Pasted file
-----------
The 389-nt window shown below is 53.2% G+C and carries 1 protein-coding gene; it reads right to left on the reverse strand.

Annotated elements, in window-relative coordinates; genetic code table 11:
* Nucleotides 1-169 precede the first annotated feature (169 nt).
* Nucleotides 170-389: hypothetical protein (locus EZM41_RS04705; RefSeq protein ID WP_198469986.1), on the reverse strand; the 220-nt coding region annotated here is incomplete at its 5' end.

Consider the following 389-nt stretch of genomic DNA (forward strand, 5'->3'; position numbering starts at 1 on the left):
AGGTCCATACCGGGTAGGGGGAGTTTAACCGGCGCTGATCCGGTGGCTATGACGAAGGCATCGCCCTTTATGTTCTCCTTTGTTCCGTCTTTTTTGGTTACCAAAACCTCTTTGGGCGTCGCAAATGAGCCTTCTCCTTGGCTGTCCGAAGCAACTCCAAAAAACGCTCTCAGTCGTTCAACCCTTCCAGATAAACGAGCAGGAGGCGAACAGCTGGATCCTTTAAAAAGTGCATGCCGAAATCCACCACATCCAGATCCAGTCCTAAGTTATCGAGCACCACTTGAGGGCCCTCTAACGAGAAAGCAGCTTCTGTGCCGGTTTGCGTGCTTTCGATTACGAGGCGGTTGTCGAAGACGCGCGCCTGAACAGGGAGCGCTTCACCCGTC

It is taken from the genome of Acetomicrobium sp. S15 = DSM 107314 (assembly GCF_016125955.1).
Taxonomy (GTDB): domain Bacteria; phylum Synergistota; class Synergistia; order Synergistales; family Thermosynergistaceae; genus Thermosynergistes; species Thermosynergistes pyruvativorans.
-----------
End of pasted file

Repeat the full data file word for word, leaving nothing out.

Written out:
The 389-nt window shown below is 53.2% G+C and carries 1 protein-coding gene; it reads right to left on the reverse strand.

Annotated elements, in window-relative coordinates; genetic code table 11:
* Nucleotides 1-169 precede the first annotated feature (169 nt).
* Nucleotides 170-389: hypothetical protein (locus EZM41_RS04705; RefSeq protein ID WP_198469986.1), on the reverse strand; the 220-nt coding region annotated here is incomplete at its 5' end.

Consider the following 389-nt stretch of genomic DNA (forward strand, 5'->3'; position numbering starts at 1 on the left):
AGGTCCATACCGGGTAGGGGGAGTTTAACCGGCGCTGATCCGGTGGCTATGACGAAGGCATCGCCCTTTATGTTCTCCTTTGTTCCGTCTTTTTTGGTTACCAAAACCTCTTTGGGCGTCGCAAATGAGCCTTCTCCTTGGCTGTCCGAAGCAACTCCAAAAAACGCTCTCAGTCGTTCAACCCTTCCAGATAAACGAGCAGGAGGCGAACAGCTGGATCCTTTAAAAAGTGCATGCCGAAATCCACCACATCCAGATCCAGTCCTAAGTTATCGAGCACCACTTGAGGGCCCTCTAACGAGAAAGCAGCTTCTGTGCCGGTTTGCGTGCTTTCGATTACGAGGCGGTTGTCGAAGACGCGCGCCTGAACAGGGAGCGCTTCACCCGTC

It is taken from the genome of Acetomicrobium sp. S15 = DSM 107314 (assembly GCF_016125955.1).
Taxonomy (GTDB): domain Bacteria; phylum Synergistota; class Synergistia; order Synergistales; family Thermosynergistaceae; genus Thermosynergistes; species Thermosynergistes pyruvativorans.